A $40 oxygen-measuring device can tell at-home coronavirus patients if they need to go to the ER

A device known as a pulse oximeter, which can measure the oxygen levels in one’s blood within seconds after being clipped to one’s finger or another body part, is becoming a hot new commodity during the coronavirus pandemic.

Oximeters measure blood oxygen levels by sending photons of a specific wavelength through the skin and observing the measurements. They are most commonly used by people with respiratory issues, or by individuals in professions where monitoring oxygen levels is a paramount concern, such as athletes and pilots. In medicine, of course, they are in many different cases including for routine check-ups. Because COVID-19 can lead to a drop in a patient’s blood oxygen levels, the coronavirus era has brought on a minor oximeter craze. 

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When Dr. Jonathan Raskin, a pulmonologist, came down with coronavirus, he self-quarantined at home and measured his vital signs. “I had a oximeter, a device that measures peripheral oxygen levels — as a pulmonologist it comes with the territory — and my oxygen is normally 98 and it declined to about 94, 93,” he told Salon in an interview published Sunday. “At that point I realized it’s time to have someone look at me.” Raskin believes his life was saved by the decision to go to the hospital when he did. 

Doctors have mixed feelings about the need for non-medical professionals to purchase oximeters for home use.

“Keep in mind a pulse ox[imeter] is only good if you have the ability to supply supplemental oxygen,” Dr. Eric Cioe-Peña, director of global health at Northwell Health in New Hyde Park, New York, told ABC News. “So it is good for triage for those who are medically frail. But it is not a tool for everyone to have at home because, regardless, if the outcome is your oxygen saturation is low, you will need to go to a hospital.”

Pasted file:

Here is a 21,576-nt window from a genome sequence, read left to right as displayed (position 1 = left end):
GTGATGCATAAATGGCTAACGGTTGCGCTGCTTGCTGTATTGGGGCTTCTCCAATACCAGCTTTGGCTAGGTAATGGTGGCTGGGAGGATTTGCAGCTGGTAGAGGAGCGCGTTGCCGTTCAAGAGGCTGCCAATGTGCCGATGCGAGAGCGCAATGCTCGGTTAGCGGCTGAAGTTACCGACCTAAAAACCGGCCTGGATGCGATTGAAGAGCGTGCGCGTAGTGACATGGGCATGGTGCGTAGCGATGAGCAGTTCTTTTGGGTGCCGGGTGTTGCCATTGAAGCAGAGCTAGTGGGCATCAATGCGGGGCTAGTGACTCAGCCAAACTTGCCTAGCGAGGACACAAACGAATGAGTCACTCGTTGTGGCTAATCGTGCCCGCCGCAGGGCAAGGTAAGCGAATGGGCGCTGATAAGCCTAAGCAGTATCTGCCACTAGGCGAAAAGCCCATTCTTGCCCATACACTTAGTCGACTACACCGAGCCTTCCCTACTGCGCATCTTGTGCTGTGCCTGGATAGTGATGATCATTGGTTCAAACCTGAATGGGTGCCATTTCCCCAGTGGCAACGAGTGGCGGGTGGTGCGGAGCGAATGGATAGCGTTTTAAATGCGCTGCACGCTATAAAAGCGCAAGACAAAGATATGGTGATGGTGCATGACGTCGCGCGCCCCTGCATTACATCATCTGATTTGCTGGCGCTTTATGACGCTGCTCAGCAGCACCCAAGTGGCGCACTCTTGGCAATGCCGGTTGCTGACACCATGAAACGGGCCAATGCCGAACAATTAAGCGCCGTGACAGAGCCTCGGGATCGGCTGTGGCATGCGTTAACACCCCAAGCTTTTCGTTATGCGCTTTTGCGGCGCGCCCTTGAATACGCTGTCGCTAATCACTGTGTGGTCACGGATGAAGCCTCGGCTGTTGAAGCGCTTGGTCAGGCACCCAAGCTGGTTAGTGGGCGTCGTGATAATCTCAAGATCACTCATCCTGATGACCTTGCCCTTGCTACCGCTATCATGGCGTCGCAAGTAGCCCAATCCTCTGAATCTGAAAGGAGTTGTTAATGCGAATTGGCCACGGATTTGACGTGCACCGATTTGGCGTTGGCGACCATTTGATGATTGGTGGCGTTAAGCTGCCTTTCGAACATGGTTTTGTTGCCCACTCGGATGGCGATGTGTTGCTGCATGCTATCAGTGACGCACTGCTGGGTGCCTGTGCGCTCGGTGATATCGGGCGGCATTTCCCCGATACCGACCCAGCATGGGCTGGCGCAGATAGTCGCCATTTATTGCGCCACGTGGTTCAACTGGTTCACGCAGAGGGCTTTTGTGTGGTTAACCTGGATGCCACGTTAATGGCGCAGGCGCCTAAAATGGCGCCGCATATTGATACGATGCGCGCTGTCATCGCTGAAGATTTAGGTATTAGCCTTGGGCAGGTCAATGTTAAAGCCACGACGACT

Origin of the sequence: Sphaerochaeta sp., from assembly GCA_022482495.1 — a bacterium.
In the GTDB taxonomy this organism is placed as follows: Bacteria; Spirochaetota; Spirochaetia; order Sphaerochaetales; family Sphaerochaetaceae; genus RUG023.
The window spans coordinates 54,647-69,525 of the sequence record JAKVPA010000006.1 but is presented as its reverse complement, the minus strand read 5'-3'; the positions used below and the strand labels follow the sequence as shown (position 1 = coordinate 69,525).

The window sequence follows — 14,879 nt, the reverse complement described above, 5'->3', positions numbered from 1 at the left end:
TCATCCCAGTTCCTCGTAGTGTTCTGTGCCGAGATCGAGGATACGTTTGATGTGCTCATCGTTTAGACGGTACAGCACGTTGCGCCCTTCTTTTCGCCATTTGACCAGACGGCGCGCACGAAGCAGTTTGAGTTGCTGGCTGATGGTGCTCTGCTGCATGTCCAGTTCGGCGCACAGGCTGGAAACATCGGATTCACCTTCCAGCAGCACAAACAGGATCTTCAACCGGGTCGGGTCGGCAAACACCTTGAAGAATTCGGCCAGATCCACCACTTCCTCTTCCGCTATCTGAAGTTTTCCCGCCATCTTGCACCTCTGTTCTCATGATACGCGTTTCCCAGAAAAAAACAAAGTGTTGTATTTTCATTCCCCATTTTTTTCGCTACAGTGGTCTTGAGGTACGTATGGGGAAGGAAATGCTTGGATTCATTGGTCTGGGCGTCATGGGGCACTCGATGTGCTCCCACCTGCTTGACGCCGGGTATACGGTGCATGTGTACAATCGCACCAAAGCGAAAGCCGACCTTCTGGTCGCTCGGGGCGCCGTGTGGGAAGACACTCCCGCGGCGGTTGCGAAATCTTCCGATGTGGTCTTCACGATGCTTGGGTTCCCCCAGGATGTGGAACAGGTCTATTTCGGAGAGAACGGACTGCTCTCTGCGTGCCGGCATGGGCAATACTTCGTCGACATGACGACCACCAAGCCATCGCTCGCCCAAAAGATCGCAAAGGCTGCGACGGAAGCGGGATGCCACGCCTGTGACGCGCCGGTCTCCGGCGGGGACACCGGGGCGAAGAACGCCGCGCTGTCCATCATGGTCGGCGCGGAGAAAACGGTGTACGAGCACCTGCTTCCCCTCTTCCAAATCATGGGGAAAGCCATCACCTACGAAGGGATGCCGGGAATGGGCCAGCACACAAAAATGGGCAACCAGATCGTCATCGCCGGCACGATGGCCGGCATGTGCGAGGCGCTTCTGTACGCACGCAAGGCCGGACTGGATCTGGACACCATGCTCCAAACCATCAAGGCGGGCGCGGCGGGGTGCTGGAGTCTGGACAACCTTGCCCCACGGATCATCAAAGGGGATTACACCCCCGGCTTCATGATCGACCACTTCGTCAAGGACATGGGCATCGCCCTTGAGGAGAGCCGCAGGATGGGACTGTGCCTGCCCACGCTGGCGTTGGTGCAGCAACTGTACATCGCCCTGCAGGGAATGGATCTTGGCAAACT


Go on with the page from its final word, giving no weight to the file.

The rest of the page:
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Because medical supplies are running low, there are other problems that come with people purchasing oximeters when they do not really need them.

“As we expand beds in all these acute care areas that we are creating all over, we won’t have these pulse oximeters built into the walls so we are going to need them on these portable devices,” Cioe-Peña explained. “Having 90% of America order them on Amazon isn’t going to do us a favor.”

Though they are not generally part of a household first aid kit, oximeters are relatively inexpensive devices — not too much pricier than a good thermometer. They can found at many pharmacies and grocery stores for as little as $20 to $50, or on big online retailers like Amazon or eBay within a comparable price range.

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And while oximeters cannot directly save one’s life — if one’s oxygen levels were low, one would need an oxygen supply or ventilator at home — they can tell you when or if you need to go to the hospital, as Dr. Raskin attested, and seem to be able to help differentiate whether one’s case is severe enough to warrant an ER trip. That fact alone seems like it could save valuable medical resources, and thus lives.

They also seem to provide psychological comfort to those who use them. As TV host Andy Cohen told listeners on Andy Cohen Live last week, “You could scare yourself and think, ‘Oh my God, my lungs don’t feel right,’ but you could use this pulse oximeter and see, ‘OK, well actually, you’re fine, you’re within the range.'”

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